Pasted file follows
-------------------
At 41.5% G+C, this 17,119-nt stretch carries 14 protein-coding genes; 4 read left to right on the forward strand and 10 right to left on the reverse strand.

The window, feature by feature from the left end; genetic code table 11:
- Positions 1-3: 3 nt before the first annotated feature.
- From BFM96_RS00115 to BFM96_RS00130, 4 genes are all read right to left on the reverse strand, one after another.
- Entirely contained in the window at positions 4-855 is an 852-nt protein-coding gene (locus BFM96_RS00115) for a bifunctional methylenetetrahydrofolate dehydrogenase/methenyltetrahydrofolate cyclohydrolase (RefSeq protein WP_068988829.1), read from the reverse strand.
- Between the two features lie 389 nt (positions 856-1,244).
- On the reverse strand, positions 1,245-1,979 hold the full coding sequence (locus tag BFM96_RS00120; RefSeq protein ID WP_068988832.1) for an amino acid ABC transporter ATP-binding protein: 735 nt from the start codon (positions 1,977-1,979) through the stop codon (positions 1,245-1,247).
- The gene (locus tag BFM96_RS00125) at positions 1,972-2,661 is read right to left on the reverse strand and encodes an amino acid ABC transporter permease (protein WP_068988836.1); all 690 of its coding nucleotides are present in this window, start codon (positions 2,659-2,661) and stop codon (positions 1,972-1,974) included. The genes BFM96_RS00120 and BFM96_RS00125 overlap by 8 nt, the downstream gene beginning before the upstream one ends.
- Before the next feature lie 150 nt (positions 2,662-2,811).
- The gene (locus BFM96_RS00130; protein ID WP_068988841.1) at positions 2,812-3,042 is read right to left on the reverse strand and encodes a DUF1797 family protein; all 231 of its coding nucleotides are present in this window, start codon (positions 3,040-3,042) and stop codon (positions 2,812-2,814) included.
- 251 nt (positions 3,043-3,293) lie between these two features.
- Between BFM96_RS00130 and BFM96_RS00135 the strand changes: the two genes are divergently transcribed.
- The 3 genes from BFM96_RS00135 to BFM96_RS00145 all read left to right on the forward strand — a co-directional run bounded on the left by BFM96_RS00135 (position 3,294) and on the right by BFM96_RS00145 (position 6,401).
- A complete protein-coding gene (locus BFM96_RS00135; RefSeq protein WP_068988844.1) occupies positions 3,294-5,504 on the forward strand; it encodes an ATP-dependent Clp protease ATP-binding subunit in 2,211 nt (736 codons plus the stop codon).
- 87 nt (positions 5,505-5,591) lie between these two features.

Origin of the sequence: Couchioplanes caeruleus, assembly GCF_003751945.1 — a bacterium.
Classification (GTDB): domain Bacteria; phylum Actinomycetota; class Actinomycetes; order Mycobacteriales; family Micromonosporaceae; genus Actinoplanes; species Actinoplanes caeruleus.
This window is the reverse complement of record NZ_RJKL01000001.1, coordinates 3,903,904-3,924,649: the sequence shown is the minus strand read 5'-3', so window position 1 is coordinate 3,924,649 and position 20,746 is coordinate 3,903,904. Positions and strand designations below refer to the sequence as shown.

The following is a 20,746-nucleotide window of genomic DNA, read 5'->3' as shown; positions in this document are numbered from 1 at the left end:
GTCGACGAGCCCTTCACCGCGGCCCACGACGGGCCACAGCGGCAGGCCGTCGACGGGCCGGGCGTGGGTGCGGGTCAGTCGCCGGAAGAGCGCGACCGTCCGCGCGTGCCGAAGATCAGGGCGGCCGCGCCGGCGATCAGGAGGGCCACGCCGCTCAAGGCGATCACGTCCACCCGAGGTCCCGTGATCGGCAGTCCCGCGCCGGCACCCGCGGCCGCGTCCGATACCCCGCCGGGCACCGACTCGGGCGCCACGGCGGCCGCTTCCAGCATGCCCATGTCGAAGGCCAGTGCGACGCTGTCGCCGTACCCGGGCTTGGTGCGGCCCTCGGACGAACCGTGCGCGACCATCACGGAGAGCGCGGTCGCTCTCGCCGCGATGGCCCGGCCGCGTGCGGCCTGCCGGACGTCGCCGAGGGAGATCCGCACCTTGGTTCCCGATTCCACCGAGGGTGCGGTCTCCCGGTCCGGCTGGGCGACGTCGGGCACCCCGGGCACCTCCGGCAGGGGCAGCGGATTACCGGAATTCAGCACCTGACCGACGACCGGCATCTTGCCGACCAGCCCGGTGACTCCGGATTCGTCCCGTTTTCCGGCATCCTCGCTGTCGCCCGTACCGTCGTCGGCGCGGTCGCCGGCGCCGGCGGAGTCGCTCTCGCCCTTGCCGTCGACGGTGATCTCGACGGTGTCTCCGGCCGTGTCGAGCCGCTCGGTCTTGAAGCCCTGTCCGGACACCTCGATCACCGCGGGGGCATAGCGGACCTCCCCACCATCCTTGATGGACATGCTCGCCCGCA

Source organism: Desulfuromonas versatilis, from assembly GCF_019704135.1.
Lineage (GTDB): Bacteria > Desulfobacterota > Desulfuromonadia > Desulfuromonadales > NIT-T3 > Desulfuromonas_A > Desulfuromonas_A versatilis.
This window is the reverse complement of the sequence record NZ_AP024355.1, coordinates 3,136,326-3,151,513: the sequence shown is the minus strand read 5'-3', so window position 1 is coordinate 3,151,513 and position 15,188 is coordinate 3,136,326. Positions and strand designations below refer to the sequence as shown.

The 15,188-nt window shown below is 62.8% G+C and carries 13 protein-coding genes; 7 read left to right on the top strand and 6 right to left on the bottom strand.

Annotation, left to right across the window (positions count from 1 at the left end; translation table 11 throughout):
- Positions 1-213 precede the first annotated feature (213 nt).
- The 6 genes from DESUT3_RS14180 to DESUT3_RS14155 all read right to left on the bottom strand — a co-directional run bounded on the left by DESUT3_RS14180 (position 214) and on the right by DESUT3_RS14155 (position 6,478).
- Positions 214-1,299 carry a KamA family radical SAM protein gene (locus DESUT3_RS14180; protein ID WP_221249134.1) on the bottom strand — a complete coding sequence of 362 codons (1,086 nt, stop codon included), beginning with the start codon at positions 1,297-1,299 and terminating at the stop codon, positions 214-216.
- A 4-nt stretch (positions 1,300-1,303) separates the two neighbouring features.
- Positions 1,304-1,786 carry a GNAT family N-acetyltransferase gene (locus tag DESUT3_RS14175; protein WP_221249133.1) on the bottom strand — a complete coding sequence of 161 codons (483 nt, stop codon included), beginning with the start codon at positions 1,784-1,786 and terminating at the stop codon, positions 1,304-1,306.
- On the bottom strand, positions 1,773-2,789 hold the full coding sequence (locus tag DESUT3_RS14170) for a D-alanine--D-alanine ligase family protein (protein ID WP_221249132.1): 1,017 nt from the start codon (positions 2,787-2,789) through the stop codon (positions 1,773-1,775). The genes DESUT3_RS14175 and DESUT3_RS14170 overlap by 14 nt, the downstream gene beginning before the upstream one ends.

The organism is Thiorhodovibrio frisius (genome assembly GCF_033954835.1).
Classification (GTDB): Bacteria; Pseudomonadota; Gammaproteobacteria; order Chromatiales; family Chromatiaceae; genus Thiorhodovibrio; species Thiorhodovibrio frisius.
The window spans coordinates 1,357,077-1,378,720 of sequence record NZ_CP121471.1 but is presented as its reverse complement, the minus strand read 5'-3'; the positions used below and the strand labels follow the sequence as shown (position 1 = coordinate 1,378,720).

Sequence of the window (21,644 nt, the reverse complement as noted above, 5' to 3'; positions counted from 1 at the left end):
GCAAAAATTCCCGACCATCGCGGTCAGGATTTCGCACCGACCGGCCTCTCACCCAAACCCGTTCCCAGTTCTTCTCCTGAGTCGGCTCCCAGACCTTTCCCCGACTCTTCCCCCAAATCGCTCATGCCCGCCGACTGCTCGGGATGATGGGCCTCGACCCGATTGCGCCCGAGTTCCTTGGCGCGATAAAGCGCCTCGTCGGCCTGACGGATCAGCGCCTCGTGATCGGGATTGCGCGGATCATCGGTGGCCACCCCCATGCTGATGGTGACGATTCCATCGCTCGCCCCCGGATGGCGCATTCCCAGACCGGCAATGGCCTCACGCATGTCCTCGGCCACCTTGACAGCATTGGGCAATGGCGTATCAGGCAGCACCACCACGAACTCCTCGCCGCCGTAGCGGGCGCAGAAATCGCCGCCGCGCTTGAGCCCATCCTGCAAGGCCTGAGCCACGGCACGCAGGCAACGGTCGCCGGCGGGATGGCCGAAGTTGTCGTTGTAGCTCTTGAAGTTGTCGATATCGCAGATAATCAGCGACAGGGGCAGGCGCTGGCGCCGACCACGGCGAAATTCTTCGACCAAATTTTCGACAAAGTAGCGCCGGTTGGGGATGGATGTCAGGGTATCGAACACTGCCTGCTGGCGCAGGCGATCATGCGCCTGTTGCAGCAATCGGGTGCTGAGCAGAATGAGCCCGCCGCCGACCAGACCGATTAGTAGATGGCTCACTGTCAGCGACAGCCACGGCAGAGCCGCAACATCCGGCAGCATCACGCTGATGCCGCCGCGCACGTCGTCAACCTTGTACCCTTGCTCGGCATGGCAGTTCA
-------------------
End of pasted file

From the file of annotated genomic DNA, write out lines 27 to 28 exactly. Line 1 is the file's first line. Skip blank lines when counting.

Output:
- The 6 genes from DESUT3_RS14180 to DESUT3_RS14155 all read right to left on the bottom strand — a co-directional run bounded on the left by DESUT3_RS14180 (position 214) and on the right by DESUT3_RS14155 (position 6,478).
- Positions 214-1,299 carry a KamA family radical SAM protein gene (locus DESUT3_RS14180; protein ID WP_221249134.1) on the bottom strand — a complete coding sequence of 362 codons (1,086 nt, stop codon included), beginning with the start codon at positions 1,297-1,299 and terminating at the stop codon, positions 214-216.